The next day it was time for our deep dive (another requirement for the PADI Advanced course) so we all set out on the boat and the Advanced group headed deep for our dive whilst the rest of the divers were on a lionfish spearing dive. We headed to the end of an underwater wall for the dive and a huge black grouper swam up out of the depths and passed us.
As part of the deep dive, Hayley (our instructor) had painted her nails different colours and showed us them on the boat and then when we got down to 30m we looked at her nails again to see the effects that underwater depth has on colour perception, it’s really interesting to shine a torch on the coral at that depth to see its true colour. Some tasks and decision-making can be more difficult at this depth. One of the tasks we did to test this was to complete a number finding activity on dry land and then try it again underwater to see the difference in the time it took in both conditions.
We had a lecture on corals; the different types that we could see on our dives, what affects them and how to identify coral damage which was really interesting. We then went on a dive to examine these corals and this data is collected and sent to EcoMar which coordinates marine conservation projects that focus on conserving the Belize Barrier Reef Reserve System World Heritage Site.
Unfortunately our last dive of that day was called off due to bad weather so we had a relaxed afternoon playing cards with other volunteers and project staff. Sadly the storms continued through the night meaning that we couldn’t do our first planned morning dive but then a window became available later that afternoon and so we had 10 minutes to get ready and on the boat (there are few things in life that are harder than trying to get into a wet wetsuit in a hurry)!
This was our peak performance buoyancy dive so we ran through our practical skills for that first and we were rewarded at the end of it by seeing a big beautiful eagle ray swim right passed us! We re-joined the rest of the group who were on a lionfish spearing dive. This was one of my favourite dives for seeing marine life, as we were watching a nurse shark lying in a coral corridor (an amazing sight in itself), a hawksbill turtle popped up out of nowhere and swam right passed us. I’m always amazed by how quickly they can move through the water. To finish a brilliant dive, as we were doing our safety stop, we had another nurse shark circling beneath us.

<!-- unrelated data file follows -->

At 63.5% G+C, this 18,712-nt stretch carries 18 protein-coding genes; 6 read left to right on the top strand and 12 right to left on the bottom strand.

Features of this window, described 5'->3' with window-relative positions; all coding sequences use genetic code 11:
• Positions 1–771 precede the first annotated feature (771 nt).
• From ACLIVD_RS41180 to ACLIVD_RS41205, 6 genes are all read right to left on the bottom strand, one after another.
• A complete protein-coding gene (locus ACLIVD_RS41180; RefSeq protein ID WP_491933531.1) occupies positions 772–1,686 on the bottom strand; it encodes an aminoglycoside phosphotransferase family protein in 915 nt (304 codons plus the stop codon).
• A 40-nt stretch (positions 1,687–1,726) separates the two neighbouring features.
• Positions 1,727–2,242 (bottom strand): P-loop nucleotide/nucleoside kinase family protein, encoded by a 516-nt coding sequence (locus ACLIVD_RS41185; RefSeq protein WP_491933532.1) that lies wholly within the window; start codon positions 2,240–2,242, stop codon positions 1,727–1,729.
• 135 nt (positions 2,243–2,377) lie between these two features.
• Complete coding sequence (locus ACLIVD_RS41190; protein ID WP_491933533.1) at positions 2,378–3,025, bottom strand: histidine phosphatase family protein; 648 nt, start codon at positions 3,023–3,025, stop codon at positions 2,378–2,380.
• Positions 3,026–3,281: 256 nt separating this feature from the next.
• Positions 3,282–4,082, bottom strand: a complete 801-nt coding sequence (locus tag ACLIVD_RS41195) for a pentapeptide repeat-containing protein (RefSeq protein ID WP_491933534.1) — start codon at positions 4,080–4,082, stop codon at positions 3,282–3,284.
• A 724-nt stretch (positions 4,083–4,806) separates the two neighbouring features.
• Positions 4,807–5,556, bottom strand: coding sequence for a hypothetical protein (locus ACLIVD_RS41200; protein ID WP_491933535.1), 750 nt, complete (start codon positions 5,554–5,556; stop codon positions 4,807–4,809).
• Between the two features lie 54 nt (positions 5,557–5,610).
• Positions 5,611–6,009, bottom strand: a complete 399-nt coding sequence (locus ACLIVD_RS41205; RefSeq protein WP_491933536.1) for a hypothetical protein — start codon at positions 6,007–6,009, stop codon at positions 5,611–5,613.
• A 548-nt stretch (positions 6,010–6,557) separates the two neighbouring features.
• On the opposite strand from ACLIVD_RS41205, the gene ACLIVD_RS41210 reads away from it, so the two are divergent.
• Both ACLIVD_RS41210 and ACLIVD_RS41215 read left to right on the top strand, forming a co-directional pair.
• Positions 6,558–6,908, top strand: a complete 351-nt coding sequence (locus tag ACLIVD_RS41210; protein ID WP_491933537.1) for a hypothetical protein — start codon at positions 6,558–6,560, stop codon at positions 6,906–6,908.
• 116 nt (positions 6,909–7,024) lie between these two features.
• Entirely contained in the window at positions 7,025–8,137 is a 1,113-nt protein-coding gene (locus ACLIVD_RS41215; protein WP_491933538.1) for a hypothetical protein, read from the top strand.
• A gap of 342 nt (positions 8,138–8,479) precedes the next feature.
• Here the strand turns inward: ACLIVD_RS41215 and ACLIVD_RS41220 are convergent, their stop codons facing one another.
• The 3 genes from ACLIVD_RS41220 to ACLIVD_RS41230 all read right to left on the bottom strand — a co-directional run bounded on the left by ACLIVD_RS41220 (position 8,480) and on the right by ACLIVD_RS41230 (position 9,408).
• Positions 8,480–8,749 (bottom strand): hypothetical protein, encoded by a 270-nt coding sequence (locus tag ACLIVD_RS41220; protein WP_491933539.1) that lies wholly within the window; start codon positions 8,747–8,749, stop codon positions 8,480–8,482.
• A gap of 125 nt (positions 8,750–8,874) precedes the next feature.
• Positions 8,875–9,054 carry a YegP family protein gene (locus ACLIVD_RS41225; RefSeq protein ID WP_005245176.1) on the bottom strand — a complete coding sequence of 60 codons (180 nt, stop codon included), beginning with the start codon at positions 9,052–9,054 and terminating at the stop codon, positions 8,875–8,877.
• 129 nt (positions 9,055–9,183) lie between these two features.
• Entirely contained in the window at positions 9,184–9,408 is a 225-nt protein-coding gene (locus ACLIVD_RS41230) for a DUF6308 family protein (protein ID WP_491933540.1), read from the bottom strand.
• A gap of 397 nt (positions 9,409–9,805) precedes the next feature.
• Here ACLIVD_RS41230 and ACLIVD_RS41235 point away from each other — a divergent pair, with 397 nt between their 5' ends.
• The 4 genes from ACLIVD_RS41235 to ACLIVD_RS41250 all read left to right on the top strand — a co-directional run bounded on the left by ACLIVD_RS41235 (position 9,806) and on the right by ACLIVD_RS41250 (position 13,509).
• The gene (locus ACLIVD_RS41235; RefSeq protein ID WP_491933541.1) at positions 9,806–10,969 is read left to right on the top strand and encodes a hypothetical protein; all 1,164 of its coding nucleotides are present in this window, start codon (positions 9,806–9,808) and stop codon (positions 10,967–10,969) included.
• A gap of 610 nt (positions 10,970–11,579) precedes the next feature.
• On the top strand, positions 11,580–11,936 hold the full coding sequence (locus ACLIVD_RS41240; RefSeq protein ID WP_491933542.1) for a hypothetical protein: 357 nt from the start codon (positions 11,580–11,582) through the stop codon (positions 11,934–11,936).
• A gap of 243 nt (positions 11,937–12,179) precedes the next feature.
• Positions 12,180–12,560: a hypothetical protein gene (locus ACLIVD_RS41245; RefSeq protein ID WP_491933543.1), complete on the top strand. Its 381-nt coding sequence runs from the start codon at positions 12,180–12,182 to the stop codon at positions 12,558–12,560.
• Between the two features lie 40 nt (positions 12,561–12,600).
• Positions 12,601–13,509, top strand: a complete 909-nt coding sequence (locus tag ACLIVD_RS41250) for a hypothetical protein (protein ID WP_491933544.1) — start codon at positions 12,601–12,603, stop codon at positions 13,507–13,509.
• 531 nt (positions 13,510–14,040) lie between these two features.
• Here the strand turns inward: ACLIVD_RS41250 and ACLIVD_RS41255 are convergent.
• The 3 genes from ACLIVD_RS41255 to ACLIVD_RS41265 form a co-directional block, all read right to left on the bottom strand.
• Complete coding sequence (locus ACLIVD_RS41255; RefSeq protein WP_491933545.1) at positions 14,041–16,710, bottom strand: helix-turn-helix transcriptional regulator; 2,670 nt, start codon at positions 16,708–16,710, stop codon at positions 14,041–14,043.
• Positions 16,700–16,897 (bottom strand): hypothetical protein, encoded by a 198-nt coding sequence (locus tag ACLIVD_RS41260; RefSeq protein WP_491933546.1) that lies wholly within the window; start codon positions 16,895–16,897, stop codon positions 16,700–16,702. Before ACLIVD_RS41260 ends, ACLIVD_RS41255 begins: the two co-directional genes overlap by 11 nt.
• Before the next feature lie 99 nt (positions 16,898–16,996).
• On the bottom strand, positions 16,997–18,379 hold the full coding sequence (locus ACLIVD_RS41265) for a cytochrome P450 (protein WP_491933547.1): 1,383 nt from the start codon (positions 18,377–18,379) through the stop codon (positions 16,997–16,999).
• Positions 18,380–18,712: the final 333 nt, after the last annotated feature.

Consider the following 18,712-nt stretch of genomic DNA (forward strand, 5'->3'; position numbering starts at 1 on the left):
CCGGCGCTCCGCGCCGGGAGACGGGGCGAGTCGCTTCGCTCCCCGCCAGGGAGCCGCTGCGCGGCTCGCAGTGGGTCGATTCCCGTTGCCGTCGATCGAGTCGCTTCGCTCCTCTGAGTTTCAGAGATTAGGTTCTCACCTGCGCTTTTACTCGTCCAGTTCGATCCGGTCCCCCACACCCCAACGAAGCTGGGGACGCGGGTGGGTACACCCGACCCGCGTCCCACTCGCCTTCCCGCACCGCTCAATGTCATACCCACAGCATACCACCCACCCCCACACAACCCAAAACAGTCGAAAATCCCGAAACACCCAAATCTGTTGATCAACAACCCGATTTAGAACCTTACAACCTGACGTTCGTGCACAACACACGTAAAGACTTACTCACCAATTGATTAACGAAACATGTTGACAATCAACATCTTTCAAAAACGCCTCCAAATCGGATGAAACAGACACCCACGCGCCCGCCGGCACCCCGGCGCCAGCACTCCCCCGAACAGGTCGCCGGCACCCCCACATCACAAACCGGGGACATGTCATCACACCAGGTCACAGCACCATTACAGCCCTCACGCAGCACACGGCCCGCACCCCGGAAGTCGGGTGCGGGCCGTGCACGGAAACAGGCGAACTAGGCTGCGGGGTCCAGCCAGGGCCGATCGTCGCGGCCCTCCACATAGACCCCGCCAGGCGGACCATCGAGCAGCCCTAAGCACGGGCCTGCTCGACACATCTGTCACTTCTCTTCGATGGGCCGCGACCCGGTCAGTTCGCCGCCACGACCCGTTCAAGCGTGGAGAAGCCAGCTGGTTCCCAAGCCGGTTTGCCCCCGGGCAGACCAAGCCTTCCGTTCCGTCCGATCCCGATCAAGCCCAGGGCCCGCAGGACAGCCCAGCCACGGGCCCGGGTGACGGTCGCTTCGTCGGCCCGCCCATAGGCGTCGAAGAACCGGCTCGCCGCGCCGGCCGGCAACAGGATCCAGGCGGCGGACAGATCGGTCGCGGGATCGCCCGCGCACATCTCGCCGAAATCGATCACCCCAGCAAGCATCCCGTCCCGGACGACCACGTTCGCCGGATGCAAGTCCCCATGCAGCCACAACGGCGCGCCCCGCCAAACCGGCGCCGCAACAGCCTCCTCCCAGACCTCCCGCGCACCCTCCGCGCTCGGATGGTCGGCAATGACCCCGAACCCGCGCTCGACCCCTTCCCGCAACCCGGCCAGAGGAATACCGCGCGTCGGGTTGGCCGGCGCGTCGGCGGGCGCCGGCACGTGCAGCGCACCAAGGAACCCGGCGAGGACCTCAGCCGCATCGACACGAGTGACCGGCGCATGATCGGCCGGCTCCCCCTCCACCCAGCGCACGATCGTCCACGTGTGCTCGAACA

Our afternoon dive was our final practical dive for the Advanced course; it was the navigation dive. We practised using the compass on land and then did a shore dive where we learned to measure distance based on kick cycles, used our compass to navigate in a straight line and then turn 180 degrees to swim straight back again, then to complete a full square (turning 90 degrees at the end of each stage until you are back in your starting position). The final element is using the environment to provide natural markers to navigate your way to and from a given point. This last one is a really useful skill to have so you can use things like the angle of the sun, current, patterns on the sand and features such as seagrass or coral fans to guide you. Whilst other members of the group were doing their skills we were able to observe the fish and corals at our base which was fascinating to watch.
At the end of this dive Hayley congratulated us all underwater letting us know that we were now all PADI Advanced divers!
Another storm moved in which meant that unfortunately we were unable to complete a night dive; something that I had been a bit apprehensive about, but Andrew who was only 16, had joined the project the previous year had said it was one of the best dives he’d ever done and had been able to see bioluminescence (a living organism producing and emitting light) so this was a shame but it’s yet another reason to return.
For our final dinner we enjoyed a buffet of fish, rice and vegetables and enjoyed a few beers and rums whilst chatting to other volunteers and playing a game of ‘heads up’. Although there had been another storm that evening, it had cleared up in time for us to go on one last dive before heading back to the mainland. After the dive we packed up our stuff and headed back on the boat. The rest of the volunteer group were making plans to get together for dinner that evening, but for me, it was time to head to the next project on my visit.
To read about my first visit to the project, click here: https://www.podvolunteer.org/blog/belize-trip-highlights-reef-conservation-part-1-of-3
I’d had another amazing time at this project and look forward to returning next time. To read previous volunteers’ experiences at the Reef Conservation project please see the following link: https://www.podvolunteer.org/marine-conservation-belize-reviews
To find out more about this project and how you could join click here: https://www.podvolunteer.org/projects/marine-conservation-belize